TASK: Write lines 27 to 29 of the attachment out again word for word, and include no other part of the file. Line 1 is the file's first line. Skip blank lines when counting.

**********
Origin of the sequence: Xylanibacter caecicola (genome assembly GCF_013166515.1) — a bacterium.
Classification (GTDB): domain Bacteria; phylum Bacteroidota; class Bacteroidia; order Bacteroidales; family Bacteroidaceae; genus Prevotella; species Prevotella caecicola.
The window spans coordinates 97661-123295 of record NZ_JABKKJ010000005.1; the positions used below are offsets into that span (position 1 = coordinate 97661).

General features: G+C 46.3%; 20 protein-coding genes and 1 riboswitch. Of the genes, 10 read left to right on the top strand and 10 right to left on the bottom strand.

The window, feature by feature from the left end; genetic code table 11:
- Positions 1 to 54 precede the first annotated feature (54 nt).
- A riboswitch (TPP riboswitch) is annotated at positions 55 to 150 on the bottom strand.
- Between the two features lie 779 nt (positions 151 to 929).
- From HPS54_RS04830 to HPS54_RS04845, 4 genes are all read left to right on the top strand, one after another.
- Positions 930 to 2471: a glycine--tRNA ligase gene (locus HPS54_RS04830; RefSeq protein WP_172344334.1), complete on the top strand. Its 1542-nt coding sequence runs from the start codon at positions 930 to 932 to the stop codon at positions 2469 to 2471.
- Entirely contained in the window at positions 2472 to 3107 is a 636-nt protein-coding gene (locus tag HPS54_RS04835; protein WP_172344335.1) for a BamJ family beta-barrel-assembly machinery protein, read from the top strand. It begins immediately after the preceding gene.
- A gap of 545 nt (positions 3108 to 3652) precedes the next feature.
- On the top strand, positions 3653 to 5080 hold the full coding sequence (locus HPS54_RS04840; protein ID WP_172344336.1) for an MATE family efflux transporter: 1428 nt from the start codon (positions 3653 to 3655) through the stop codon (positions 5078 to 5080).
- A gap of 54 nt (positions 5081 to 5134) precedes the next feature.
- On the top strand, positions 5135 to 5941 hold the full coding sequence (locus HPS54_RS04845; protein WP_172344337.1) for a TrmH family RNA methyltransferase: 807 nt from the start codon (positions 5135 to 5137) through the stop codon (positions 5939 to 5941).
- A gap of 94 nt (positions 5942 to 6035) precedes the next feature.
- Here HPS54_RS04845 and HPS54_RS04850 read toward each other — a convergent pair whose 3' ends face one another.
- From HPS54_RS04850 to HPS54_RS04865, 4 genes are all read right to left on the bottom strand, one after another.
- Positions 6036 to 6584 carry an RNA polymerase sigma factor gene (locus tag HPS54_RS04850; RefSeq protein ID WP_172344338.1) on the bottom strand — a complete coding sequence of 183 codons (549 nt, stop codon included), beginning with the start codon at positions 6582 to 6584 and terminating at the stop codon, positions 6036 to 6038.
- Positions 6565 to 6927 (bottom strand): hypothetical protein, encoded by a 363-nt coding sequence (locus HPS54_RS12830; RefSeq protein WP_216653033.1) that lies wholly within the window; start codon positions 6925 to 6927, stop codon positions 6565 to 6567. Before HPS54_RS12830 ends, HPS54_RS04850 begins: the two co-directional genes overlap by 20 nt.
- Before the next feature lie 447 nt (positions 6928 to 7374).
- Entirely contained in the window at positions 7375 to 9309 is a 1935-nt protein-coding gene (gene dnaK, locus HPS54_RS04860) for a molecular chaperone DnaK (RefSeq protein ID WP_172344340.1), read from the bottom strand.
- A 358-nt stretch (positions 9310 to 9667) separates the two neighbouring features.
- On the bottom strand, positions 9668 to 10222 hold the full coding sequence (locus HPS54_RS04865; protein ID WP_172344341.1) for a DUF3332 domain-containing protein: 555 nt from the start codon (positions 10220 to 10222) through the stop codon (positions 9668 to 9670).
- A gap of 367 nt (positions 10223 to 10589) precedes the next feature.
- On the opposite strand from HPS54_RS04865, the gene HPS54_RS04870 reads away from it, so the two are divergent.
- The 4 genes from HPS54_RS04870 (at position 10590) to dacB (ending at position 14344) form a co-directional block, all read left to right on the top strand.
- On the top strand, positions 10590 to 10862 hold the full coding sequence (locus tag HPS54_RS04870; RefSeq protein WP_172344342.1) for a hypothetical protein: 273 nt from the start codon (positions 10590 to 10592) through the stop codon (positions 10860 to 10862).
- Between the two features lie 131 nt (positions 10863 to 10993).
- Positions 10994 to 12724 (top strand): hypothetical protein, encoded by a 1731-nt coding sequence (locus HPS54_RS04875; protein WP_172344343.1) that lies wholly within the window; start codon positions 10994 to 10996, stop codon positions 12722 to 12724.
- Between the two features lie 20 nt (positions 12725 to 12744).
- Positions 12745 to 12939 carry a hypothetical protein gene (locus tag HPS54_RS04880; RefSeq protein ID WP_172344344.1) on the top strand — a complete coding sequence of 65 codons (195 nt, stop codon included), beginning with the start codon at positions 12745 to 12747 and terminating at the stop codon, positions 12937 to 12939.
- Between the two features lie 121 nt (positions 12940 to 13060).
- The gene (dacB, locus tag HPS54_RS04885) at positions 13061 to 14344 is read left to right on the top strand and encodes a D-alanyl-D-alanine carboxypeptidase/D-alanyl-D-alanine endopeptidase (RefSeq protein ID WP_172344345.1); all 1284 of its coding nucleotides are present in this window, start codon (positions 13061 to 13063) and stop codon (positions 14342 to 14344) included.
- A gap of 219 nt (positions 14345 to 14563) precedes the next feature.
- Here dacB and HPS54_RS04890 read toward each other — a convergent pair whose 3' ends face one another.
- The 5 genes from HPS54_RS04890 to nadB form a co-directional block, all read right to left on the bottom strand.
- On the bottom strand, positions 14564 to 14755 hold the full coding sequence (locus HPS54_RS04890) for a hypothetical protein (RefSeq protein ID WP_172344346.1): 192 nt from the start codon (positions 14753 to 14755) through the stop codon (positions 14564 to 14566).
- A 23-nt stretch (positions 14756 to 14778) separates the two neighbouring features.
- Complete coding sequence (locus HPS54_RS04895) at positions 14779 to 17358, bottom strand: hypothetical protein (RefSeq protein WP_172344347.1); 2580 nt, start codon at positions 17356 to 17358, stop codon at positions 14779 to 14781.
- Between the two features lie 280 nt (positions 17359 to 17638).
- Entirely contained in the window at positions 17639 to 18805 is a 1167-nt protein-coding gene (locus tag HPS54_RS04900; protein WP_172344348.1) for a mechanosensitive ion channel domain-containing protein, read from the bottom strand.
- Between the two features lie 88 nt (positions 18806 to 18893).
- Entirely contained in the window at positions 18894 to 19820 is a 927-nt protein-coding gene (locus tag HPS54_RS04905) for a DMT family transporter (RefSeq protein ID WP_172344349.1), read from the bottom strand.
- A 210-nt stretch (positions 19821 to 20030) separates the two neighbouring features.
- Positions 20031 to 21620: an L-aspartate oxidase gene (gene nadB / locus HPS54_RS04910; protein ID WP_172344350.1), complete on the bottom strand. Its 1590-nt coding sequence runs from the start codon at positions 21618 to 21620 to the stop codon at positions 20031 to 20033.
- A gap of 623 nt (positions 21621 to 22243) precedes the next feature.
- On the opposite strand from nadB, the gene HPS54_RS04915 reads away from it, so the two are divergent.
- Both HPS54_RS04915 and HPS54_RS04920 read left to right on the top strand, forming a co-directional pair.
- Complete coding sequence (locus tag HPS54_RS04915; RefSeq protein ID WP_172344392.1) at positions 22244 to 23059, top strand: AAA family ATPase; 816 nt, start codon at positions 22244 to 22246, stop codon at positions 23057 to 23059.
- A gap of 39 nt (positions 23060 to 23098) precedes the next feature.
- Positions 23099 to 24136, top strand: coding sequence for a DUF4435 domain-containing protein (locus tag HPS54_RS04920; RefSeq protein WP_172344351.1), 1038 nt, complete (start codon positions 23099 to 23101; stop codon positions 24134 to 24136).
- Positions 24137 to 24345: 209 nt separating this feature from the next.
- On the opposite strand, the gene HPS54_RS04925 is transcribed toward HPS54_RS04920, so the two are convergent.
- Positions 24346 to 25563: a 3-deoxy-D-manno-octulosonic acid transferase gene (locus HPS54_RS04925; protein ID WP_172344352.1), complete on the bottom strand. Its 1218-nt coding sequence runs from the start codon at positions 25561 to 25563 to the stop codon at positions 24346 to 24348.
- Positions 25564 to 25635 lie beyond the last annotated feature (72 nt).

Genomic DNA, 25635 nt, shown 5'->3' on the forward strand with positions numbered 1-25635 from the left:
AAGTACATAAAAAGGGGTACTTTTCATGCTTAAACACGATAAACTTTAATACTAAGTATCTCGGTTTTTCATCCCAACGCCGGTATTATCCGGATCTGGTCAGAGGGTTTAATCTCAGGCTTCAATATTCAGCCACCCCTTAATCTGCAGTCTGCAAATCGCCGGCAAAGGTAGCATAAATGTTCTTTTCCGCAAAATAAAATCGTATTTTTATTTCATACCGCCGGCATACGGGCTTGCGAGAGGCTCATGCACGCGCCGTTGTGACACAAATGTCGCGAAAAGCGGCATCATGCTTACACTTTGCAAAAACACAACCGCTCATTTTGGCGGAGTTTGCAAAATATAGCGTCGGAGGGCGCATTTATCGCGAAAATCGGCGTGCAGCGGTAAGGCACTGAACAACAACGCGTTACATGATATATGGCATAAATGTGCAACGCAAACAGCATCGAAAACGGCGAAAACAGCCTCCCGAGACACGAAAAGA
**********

- The 4 genes from HPS54_RS04870 (at position 10590) to dacB (ending at position 14344) form a co-directional block, all read left to right on the top strand.
- On the top strand, positions 10590 to 10862 hold the full coding sequence (locus tag HPS54_RS04870; RefSeq protein WP_172344342.1) for a hypothetical protein: 273 nt from the start codon (positions 10590 to 10592) through the stop codon (positions 10860 to 10862).
- Between the two features lie 131 nt (positions 10863 to 10993).